I'm in the process of preparing to teach an introductory course on data science using the R programming language. My audience is undergraduate students majoring in business subjects. A typical business undergrad does not have any computer programming experience, but has taken a few classes which use Excel.
Personally, I am very comfortable with R (or other programming languages) because I majored in computer science. However, I have the feeling that many of my students will feel wary of learning a programming language because it may seem difficult to them.
I do have some familiarity with Excel, and it is my belief that while Excel can be useful for simple data science, it is necessary for students to learn a serious programming language for data science (e.g., R or Python). How do I convince myself and the students that Excel is insufficient for a serious business student studying data science, and that it is necessary for them to learn some programming?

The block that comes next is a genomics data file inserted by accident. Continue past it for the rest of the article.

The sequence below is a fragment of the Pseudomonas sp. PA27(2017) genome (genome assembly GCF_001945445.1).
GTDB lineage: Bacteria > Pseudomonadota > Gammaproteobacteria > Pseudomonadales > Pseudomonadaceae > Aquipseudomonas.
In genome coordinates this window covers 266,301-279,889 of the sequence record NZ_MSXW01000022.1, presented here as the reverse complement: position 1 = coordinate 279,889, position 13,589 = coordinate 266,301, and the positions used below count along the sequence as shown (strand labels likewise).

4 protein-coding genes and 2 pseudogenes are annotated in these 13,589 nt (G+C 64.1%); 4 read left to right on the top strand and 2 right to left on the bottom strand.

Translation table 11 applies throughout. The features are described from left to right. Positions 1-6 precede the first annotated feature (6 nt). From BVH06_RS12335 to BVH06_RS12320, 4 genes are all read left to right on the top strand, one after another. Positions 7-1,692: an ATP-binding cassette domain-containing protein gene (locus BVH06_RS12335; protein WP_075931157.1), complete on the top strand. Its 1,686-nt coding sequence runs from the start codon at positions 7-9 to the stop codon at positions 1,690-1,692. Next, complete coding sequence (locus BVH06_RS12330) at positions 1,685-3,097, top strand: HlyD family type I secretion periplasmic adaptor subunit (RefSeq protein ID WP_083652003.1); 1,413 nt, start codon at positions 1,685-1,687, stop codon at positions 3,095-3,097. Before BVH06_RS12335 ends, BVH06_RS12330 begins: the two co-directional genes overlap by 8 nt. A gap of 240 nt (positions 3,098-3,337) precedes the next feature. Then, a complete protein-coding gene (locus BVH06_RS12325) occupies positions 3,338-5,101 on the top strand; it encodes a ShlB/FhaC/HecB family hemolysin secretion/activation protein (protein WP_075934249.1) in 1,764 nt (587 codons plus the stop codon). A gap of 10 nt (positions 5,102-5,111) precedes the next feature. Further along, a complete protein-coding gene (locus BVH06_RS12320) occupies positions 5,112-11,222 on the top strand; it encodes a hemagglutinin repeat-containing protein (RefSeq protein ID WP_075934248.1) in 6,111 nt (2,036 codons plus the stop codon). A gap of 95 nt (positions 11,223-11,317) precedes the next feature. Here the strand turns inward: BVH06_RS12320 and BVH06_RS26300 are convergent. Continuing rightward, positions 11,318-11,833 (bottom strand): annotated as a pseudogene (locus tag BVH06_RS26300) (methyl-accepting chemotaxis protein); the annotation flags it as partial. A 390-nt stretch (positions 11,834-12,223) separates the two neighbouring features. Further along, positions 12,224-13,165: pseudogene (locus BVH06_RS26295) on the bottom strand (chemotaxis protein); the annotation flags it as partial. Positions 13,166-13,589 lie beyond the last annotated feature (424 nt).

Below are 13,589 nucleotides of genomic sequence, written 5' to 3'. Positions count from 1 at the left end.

Edited in response to comment
Here are some of the topics that I will be covering:
- Data processing and data cleaning
- How to manipulate a data table, e.g., select a subset of rows (filter), add new variables (mutate), sort rows by columns
- SQL joins using the dplyr package
- How to draw plots (scatter plots, bar plots, histograms etc.) using the ggplot2 package
- How to estimate and interpret statistical models such as linear regression, logistic regression, classification trees, and k-nearest neighbors
Because I don't know Excel very well, I don't know whether all of these tasks can be done easily in Excel.